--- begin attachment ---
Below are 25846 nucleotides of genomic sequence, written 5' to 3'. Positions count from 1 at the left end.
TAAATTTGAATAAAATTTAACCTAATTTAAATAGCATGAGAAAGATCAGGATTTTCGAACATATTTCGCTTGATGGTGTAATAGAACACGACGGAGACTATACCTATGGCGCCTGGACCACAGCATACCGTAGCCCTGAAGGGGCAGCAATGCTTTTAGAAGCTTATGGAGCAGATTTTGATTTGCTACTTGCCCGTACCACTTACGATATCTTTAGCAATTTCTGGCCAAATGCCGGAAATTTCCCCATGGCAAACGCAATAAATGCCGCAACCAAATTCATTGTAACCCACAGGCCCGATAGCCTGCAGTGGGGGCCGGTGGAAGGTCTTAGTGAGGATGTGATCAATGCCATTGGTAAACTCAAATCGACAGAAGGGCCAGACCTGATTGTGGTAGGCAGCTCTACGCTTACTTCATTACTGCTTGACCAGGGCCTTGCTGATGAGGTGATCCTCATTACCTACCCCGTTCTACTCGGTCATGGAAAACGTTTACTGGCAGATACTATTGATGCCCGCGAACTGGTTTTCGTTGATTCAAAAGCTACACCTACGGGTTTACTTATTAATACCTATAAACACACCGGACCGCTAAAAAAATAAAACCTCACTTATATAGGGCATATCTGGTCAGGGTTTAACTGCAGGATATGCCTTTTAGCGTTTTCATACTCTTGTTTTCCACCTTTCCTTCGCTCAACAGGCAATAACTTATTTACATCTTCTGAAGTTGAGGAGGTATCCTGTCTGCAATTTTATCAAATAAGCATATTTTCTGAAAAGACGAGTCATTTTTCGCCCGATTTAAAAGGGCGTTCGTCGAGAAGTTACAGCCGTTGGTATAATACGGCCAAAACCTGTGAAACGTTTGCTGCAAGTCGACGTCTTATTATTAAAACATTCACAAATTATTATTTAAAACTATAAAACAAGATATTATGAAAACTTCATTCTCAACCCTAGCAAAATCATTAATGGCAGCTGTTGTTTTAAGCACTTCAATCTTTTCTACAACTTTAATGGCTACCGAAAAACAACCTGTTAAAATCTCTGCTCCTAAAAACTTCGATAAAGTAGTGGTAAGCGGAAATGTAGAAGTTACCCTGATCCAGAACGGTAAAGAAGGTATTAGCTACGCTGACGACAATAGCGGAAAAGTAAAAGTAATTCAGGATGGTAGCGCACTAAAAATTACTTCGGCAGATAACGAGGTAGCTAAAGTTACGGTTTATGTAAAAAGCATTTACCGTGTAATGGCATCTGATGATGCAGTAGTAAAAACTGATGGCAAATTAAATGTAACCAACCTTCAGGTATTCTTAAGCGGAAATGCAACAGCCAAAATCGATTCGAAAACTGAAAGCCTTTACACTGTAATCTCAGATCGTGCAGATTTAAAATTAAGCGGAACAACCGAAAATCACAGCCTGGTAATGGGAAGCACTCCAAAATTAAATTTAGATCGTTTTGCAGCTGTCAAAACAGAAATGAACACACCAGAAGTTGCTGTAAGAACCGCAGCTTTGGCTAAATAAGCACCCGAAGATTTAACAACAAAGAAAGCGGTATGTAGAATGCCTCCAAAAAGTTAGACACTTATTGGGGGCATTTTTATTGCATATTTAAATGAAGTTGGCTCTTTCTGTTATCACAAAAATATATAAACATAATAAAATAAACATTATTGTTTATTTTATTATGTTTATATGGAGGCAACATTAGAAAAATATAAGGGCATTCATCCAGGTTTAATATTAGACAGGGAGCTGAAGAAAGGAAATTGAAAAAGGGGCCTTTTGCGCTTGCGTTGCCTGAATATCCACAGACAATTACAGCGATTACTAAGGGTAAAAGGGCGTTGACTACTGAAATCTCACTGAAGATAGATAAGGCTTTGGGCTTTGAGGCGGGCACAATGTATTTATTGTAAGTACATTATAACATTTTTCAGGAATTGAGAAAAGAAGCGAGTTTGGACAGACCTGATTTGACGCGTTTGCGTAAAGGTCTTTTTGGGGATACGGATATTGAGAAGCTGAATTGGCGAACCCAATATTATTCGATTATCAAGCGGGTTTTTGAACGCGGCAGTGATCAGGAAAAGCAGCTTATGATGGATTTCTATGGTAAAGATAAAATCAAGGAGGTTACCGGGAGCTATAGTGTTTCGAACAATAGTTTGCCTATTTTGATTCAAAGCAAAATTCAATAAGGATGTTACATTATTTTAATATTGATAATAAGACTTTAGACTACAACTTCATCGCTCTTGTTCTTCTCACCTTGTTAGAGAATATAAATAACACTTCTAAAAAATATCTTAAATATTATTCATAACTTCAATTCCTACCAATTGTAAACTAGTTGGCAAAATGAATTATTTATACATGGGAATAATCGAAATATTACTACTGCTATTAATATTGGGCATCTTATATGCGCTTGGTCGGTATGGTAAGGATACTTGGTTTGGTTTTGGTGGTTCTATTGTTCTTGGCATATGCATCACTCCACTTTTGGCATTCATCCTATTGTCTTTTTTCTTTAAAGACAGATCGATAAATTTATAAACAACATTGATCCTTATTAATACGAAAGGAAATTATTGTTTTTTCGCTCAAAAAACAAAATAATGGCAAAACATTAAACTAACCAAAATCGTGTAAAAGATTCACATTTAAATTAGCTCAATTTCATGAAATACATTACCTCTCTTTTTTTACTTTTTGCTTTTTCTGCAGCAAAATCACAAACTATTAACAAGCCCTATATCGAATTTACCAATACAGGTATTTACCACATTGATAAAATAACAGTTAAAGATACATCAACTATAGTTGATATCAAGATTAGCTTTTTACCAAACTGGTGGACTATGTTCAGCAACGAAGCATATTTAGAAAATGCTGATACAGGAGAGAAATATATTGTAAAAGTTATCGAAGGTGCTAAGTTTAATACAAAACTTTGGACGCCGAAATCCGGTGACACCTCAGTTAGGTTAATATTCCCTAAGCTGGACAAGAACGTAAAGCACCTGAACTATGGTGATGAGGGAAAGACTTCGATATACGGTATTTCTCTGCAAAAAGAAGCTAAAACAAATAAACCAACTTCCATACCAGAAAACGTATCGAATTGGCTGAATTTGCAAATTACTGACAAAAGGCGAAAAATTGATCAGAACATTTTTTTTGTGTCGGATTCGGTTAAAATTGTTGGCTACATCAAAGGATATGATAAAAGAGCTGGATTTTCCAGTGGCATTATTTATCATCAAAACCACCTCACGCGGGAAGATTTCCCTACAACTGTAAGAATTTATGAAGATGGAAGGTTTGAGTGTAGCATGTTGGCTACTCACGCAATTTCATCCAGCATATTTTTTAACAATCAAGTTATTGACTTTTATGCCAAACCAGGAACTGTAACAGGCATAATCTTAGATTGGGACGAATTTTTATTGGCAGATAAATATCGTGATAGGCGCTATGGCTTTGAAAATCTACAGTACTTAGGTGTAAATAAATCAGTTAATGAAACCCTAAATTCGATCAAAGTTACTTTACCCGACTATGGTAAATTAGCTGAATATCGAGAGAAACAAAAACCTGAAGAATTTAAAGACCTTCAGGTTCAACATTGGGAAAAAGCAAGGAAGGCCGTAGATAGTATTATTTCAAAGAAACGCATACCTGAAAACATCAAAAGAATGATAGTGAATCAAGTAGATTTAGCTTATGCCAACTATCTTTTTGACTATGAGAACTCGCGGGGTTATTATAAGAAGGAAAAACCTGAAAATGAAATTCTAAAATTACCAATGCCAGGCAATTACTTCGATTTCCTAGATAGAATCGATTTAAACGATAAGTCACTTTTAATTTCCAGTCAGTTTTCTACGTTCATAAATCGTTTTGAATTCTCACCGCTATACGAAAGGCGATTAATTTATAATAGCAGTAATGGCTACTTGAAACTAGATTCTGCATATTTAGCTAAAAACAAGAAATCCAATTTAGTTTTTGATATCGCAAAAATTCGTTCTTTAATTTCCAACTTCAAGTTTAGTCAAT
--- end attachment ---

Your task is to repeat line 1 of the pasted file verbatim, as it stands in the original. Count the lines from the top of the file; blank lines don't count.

Below are 25846 nucleotides of genomic sequence, written 5' to 3'. Positions count from 1 at the left end.